Leslie H. Gelb & Dimitri K. Simes
New York Times, July 6, 2013
The flight of the leaker Edward J. Snowden from Hong Kong to Moscow last month would not have been possible without the cooperation of Russia and China. The two countries’ behaviour in the Snowden affair demonstrates their growing assertiveness and their willingness to take action at America’s expense.
Beyond their protection of Mr. Snowden, Chinese-Russian policies toward Syria have paralyzed the United Nations Security Council for two years, preventing joint international action. Chinese hacking of American companies and Russia’s cyber attacks against its neighbours have also caused concern in Washington. While Moscow and Beijing have generally supported international efforts to end Iran’s nuclear weapons program, they clearly were not prepared to go as far as Washington was, and any coordinated shift in their approach could instantly gut America’s policy on the issue and endanger its security and energy interests. To punctuate the new potential for cooperation, China is now carrying out its largest ever joint naval exercises — with Russia.
Russia and China appear to have decided that, to better advance their own interests, they need to knock Washington down a peg or two. Neither probably wants to kick off a new cold war, let alone hot conflicts, and their actions in the case of Mr. Snowden show it. China allowed him into Hong Kong, but gently nudged his departure, while Russia, after some provocative rhetoric, seems to have now softened its tone. Still, both countries are seeking greater diplomatic clout that they apparently reckon they can acquire only by constraining the United States. And in world affairs, there’s no better way to flex one’s muscles than to visibly diminish the strongest power.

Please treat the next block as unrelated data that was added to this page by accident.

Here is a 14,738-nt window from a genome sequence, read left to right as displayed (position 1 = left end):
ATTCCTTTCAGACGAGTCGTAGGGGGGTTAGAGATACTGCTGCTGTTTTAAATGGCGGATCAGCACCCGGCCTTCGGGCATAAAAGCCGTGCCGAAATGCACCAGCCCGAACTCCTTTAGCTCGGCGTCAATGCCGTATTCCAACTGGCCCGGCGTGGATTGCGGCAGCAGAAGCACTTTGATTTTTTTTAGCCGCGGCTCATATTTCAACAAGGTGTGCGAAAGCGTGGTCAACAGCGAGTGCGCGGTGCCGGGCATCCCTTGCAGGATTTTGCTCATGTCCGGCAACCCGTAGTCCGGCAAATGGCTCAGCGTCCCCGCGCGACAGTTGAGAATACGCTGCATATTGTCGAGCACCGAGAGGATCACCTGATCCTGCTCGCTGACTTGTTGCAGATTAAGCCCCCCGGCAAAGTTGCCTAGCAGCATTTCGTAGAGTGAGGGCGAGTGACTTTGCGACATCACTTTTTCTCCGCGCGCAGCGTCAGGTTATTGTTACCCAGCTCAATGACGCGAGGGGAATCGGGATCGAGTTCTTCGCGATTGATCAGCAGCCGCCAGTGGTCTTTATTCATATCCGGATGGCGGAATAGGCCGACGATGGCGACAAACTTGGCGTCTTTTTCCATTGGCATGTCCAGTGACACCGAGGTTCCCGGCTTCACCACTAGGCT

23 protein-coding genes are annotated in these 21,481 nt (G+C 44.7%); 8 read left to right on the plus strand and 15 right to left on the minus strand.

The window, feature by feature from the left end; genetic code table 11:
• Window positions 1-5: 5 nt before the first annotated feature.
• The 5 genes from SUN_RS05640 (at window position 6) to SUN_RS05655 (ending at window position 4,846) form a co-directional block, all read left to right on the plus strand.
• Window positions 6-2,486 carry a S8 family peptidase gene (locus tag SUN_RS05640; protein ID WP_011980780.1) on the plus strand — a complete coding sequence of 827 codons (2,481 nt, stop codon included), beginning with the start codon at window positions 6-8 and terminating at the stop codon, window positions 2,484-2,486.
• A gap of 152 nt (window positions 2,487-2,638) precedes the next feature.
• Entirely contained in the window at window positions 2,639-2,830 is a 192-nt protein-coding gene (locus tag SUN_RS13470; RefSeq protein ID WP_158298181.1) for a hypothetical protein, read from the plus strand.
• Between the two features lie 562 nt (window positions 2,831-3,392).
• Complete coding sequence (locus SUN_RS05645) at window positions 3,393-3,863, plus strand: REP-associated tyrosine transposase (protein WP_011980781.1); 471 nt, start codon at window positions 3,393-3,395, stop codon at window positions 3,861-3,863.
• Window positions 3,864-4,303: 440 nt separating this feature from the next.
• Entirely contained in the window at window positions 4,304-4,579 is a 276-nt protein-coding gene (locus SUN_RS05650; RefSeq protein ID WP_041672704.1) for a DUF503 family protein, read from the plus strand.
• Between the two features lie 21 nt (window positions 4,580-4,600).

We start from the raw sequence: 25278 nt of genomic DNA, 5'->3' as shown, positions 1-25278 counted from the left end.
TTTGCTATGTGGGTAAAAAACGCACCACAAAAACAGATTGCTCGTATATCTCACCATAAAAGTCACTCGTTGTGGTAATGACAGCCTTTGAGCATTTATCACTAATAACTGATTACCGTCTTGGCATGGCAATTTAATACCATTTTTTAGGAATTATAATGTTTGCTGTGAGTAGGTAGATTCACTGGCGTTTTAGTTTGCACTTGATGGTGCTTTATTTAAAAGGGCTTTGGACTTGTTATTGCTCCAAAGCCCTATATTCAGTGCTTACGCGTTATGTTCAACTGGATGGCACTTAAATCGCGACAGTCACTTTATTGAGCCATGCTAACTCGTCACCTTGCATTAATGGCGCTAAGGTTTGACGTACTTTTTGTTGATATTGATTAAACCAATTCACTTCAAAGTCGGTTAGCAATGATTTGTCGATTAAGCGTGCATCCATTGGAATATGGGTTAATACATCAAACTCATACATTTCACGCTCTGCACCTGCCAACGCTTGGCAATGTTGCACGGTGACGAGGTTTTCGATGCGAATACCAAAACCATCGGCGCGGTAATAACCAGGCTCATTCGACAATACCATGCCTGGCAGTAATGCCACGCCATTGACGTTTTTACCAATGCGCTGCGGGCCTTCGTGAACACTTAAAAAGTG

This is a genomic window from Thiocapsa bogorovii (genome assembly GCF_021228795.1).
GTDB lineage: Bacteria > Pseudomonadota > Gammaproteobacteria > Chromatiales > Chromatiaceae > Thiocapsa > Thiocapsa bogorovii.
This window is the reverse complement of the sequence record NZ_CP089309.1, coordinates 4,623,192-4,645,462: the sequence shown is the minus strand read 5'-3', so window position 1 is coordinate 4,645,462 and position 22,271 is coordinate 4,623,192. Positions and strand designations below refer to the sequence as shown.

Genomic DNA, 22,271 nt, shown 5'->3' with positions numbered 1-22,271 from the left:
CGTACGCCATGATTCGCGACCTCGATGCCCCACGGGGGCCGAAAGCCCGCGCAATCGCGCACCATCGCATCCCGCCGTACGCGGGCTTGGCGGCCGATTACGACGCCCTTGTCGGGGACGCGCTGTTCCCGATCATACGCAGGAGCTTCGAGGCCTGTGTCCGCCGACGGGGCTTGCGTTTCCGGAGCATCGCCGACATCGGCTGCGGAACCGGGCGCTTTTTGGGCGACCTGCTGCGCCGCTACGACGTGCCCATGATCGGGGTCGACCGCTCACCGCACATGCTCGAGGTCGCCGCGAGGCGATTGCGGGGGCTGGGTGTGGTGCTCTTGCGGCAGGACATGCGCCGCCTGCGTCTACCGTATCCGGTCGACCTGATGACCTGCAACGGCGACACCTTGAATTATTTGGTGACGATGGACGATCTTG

This new approach appears based in part on a sense of their growing strength relative to America and their increasing emphasis on differences over issues like Syria. Both Moscow and Beijing oppose the principle of international action to interfere in a country’s sovereign affairs, much less overthrow a government, as happened in Libya in 2011. After all, that principle could always backfire on them. They also don’t like watching the West take action against leaders friendly to them, like President Bashar al-Assad of Syria. As this sense of common interests becomes entrenched, increasing Russian-Chinese cooperation could pose grave risks for America and the world.
Their conduct suggests that they see less cost in challenging the United States and fewer rewards for acting as a partner. These calculations stem from two dangerous perceptions. First, they see American decline and decadence. In their view, the United States is on the wrong side of history, holding on to ties with Europe and parts of Asia, while losing economic leverage and moral authority in the rest of the world. American disengagement from Iraq and Afghanistan without victory contributes to a related impression that America’s unquestioned military superiority isn’t worth much in terms of achieving policy objectives on the ground.
Second, many Russian and Chinese elites consider American foreign policy objectives fundamentally hostile to their vital interests. Neither group views American democracy promotion as reflecting any genuine commitment to freedom; instead, both perceive it as a selective crusade to undermine governments that are hostile to the United States or too powerful for its comfort.